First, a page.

Hi there, and welcome to the blog of Speaker To Animals!
This site is intended to share my enthusiasm for popular culture, and my interests in linguistics, philosophy, cognitive psychology, sociology, cultural studies, politics, and whatever else takes my fancy.
You’ll gather pretty quickly that I’m a fan of television (particularly of Doctor Who), and of movies, of science fiction and other literature, and of comic books. I am also a collector of film soundtracks.
I’m also, recursively, interested in why I’m interested in what I’m interested in.
The site contains both Pages and Blog posts. Pages will be built around subjects I hope to say much about, highly influential books or films, for instance, or important issues in linguistics, sociology or politics, and will extensively cross-reference each other to create a hypertext illustrating connections and continuities between them. These are constantly ‘in progress’ – meaning many of them aren’t finished!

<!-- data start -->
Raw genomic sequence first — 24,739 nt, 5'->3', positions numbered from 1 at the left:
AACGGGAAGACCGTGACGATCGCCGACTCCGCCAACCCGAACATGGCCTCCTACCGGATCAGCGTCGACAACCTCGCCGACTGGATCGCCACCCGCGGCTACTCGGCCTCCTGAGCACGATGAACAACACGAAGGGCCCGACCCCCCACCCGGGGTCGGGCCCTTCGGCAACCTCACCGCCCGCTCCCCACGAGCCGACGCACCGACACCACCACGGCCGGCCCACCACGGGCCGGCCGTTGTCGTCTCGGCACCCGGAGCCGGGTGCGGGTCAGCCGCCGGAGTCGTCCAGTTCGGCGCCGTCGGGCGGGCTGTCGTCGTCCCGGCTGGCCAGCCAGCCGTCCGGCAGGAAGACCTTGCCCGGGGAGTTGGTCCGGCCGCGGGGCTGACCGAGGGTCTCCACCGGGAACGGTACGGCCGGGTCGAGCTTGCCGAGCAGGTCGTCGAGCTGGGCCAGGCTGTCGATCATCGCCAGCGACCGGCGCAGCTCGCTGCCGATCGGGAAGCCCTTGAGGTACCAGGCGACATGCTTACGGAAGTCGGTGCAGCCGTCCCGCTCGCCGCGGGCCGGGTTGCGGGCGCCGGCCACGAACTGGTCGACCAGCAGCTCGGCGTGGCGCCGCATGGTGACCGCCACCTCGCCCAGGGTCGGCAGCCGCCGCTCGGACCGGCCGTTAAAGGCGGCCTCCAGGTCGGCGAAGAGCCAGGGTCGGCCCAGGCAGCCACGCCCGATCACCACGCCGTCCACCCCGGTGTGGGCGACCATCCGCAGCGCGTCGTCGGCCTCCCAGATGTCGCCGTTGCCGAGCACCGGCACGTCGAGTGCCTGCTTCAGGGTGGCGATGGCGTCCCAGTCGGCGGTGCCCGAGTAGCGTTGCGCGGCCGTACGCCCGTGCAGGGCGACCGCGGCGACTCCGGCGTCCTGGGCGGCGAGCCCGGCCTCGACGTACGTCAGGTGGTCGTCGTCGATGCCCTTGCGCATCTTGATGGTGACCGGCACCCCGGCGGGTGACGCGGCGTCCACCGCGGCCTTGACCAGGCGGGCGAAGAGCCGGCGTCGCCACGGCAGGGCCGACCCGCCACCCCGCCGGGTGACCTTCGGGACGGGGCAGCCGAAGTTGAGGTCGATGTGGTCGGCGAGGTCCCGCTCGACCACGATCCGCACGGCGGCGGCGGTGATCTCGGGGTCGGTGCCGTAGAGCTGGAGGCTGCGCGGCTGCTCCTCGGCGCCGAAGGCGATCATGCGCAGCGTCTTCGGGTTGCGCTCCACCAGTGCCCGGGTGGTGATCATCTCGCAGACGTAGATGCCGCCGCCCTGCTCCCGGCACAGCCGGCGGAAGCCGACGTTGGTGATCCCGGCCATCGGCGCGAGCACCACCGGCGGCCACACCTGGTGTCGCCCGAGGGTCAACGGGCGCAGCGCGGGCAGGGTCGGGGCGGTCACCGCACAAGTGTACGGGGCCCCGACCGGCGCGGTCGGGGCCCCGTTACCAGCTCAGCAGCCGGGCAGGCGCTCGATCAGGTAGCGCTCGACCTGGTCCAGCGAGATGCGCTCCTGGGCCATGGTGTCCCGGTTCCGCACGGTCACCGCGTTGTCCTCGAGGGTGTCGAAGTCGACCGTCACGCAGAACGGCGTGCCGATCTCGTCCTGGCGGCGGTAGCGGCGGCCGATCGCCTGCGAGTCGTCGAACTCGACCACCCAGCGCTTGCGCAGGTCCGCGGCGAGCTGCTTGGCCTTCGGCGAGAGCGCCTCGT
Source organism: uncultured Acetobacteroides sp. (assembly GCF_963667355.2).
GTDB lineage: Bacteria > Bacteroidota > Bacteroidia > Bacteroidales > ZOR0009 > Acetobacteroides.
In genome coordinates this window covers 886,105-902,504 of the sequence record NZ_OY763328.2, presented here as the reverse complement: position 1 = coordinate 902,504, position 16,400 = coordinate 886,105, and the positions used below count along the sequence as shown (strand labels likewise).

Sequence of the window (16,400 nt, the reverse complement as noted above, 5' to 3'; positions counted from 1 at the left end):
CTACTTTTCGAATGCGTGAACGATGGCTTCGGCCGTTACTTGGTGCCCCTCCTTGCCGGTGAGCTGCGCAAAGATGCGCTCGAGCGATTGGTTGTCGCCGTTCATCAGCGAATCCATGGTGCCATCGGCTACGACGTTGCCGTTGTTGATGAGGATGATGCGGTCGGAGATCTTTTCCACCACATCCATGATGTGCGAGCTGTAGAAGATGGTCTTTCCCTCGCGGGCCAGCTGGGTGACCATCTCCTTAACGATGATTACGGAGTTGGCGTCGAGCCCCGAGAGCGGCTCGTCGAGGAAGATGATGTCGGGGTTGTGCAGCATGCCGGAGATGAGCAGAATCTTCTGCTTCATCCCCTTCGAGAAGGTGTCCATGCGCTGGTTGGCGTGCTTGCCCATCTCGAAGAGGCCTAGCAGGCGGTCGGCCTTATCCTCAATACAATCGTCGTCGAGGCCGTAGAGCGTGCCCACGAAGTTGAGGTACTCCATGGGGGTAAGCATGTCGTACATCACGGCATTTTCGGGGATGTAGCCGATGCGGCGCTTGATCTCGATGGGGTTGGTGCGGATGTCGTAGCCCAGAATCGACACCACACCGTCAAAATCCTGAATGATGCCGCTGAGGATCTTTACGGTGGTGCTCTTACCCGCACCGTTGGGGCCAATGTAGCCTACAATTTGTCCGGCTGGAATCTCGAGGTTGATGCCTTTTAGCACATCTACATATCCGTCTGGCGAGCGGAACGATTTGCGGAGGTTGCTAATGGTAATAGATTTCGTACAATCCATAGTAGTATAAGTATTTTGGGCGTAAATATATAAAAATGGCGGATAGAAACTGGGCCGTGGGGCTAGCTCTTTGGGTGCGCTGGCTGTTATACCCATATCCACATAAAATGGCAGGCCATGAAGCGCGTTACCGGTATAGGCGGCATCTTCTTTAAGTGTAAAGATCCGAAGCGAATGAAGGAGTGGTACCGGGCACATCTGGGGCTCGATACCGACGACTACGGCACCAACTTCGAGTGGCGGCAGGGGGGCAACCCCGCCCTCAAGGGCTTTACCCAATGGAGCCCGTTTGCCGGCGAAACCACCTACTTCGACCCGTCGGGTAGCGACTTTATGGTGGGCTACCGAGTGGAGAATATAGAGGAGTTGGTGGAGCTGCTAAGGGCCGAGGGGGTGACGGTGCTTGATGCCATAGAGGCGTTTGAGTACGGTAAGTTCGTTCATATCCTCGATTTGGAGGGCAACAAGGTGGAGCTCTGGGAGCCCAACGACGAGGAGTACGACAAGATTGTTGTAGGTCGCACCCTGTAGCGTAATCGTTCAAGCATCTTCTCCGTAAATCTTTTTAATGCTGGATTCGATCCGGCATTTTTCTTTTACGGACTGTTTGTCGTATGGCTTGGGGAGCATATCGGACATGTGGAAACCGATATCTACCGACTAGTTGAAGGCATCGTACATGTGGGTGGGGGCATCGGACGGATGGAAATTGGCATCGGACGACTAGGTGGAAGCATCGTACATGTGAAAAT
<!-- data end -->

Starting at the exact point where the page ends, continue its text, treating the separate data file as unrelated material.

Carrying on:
Blog posts will be about more topical events, or reviews, or about unjustly forgotten books, TV shows, or whatever, which I think deserve a second look. These will generally link back to Pages they relate to, so, for instance, the Blog post ”Crying Whorf?”, which addressed a then-current news story, links to a more general Page on the Sapir-Whorf hypothesis in the Language & Linguistics section, while my Blog review of Arika Okrent‘s In the Land of Invented Languages (2009) refers to a specific text cited in my broader look at Constructed Languages. This means I can comment on whatever happens to interest me at the time in my Blog without having explain the general background over and over again, while also stopping Pages going off at too much of a tangent.